Ecologic® Relief formula to reduce constipation
In partnership with Emma Children’s Hospital in Amsterdam, Winclove developed and tested a multispecies probioticformulation, Ecologic® Relief (Bifidobacterium bifidum W23, Bifidobacterium lactis W52, Bifidobacterium longum W108, Lactobacillus casei W79, Lactobacillus plantarum W62, and Lactobacillus rhamnous W71), for the treatment of constipation in children or pregnant women. This process focused on the frequency of defecation and abdominal pain. In addition, faecal incontinence in children was monitored. Faecal incontinence is a problem frequently seen in children and involves liquid stool leaking out past the obstruction that is causing the constipation. Significant improvements were found in the pilot studies for both groups, with no notable side effects found. These pilot studies have confirmed that multispecies probiotics are a promising and safe therapy for the treatment of constipation, without significant side effects.10 18
The effect of the Ecologic® Relief formula was researched in two pilot studies in Amsterdam Medical Centre (AMC). In the first study, 20 children with constipation were given a daily dose of 4 grams (1x109 CFU/gram) of the formula for a period of 4 weeks. Using a standardized bowel movement diary, the defecation frequency and faecal incontinence was documented. The study also looked at the number of episodes of faecal incontinence a week, abdominal pain and other complaints. A clear link was shown to exist between the daily use of the bacterial composition of the formula and a notable, though not significant, increase in defecation frequency: with an increase from 2.0 to 4.2 toilet visits (p = 0.10) in week 2 and 3.8 toilet visits in week 4 (p = 0.13) (see figure 1). The number of children reported to experience abdominal pain was also reduced by half (from 45% to 20%). And a significant drop in faecal incontinence was seen from an average 4× to 0.3× a week. An important finding in this pilot study was that no side effects were reported.18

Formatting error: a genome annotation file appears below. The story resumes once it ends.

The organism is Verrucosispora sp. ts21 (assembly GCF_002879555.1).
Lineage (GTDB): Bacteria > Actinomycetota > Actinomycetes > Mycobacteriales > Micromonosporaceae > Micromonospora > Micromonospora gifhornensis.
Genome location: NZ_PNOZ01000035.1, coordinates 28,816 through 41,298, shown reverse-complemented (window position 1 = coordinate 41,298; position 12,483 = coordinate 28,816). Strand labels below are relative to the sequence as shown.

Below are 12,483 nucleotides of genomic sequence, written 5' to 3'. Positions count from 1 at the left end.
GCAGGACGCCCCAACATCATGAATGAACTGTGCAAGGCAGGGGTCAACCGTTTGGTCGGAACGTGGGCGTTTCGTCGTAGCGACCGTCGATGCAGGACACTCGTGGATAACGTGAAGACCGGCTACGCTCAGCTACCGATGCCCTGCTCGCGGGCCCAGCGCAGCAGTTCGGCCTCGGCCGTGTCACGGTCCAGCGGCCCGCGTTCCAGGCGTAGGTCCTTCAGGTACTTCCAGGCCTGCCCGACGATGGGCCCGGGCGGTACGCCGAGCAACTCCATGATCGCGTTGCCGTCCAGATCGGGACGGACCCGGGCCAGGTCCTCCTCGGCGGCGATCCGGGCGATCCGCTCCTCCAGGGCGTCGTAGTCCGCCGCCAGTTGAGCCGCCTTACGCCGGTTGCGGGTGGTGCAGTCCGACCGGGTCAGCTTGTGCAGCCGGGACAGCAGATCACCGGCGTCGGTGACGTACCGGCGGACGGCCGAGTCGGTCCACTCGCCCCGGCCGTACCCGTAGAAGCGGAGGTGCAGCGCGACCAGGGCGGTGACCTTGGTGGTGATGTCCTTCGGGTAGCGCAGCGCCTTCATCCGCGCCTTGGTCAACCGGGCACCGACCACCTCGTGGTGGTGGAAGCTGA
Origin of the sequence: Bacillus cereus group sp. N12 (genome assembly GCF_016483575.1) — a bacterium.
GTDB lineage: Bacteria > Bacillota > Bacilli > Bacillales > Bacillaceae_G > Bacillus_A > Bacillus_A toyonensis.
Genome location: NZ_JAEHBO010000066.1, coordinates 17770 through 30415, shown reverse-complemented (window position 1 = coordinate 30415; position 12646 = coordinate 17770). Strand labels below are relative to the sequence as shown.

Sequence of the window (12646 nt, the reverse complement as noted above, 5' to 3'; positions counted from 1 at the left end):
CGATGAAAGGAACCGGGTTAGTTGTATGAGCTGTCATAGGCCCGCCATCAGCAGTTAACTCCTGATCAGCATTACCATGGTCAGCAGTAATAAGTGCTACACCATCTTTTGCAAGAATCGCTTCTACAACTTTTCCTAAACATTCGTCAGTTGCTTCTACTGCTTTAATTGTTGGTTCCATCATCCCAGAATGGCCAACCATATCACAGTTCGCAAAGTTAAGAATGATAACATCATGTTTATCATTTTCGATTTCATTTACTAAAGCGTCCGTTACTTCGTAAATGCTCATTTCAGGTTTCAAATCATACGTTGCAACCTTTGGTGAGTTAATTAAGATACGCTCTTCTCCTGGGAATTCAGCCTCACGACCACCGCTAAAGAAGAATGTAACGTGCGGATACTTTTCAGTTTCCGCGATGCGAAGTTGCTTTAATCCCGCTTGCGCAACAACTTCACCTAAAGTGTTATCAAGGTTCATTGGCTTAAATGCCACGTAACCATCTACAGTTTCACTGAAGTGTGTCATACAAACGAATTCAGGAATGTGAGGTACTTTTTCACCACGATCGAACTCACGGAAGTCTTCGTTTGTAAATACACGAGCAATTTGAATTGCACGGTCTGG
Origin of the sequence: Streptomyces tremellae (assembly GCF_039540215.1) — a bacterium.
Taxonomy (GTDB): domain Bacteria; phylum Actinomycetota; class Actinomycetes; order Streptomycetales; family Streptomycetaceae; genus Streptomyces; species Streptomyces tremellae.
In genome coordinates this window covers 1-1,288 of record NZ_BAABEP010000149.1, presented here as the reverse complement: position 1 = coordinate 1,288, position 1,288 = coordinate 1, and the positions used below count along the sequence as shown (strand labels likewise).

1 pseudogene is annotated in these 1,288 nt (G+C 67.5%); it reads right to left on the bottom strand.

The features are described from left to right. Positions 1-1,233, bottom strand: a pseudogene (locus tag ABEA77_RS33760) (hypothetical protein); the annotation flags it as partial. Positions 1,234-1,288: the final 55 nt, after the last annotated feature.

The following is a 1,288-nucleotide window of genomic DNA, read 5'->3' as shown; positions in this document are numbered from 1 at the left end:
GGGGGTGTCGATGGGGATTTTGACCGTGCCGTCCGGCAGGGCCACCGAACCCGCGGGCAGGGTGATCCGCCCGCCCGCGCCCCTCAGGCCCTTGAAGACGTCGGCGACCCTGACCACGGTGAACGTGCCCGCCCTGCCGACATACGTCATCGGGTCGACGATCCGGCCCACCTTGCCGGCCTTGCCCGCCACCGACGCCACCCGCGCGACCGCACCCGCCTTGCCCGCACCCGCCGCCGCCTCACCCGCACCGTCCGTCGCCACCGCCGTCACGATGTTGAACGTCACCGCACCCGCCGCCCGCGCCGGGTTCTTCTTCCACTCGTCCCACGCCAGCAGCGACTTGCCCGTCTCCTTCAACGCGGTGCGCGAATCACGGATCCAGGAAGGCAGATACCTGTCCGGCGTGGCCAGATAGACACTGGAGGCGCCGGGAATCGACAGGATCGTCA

A second pilot study with the Ecologic® Relief formula was conducted with pregnant women. Twenty pregnant women suffering from constipation according to the Rome III criteria used a daily dose of 4 grams (1x109 CFU/gram) of the formula for 4 weeks. A standardized bowel movement diary was kept with questions about defecation frequency, stool consistency, straining, sensation of incomplete evacuation, abdominal pain and other complaints. In this study, daily use of the formula resulted in a significant increase in defecation frequency; from an average of 3× a week at the start of the study to 6× a week at the end (p < 0.01). In addition, 35% of women reported they did not need to strain during defecation and more than 50% of women reported that the sensation of incomplete evacuation had lessened. Finally, 50% of women reported a lessening of the sensation of anorectal obstruction and 66% of women experienced less abdominal pain and reflux episodes. As in the study with constipated children, no side effects were reported in this study either.10
The results of these two pilot studies with the Ecologic Relief® formula are promising and confirm that multispecies probiotics can be used safely in relieving constipation. In addition, no side effects were reported in either study.
Winclove developed the indication-specific probiotic formulation Ecologic® Relief with the following strains:
- Bifidobacterium bifidum W23,
- Bifidobacterium lactis W52,
- Bifidobacterium longum W108,
- Lactobacillus casei W79,
- Lactobacillus plantarum W62,
- Lactobacillus rhamnous W71
The research formulation Ecologic® Relief is not sold as a consumer product. However our worldwide business partners offer the formulation Ecologic® Relief as their own branded product. Thus the specific bacterial composition can be found in different products around the world.
- 1. Drossman, D.A. et al. Rome III: The Functional Gastrointestinal Disorders. (Degnon Associates, Virginia; 2006).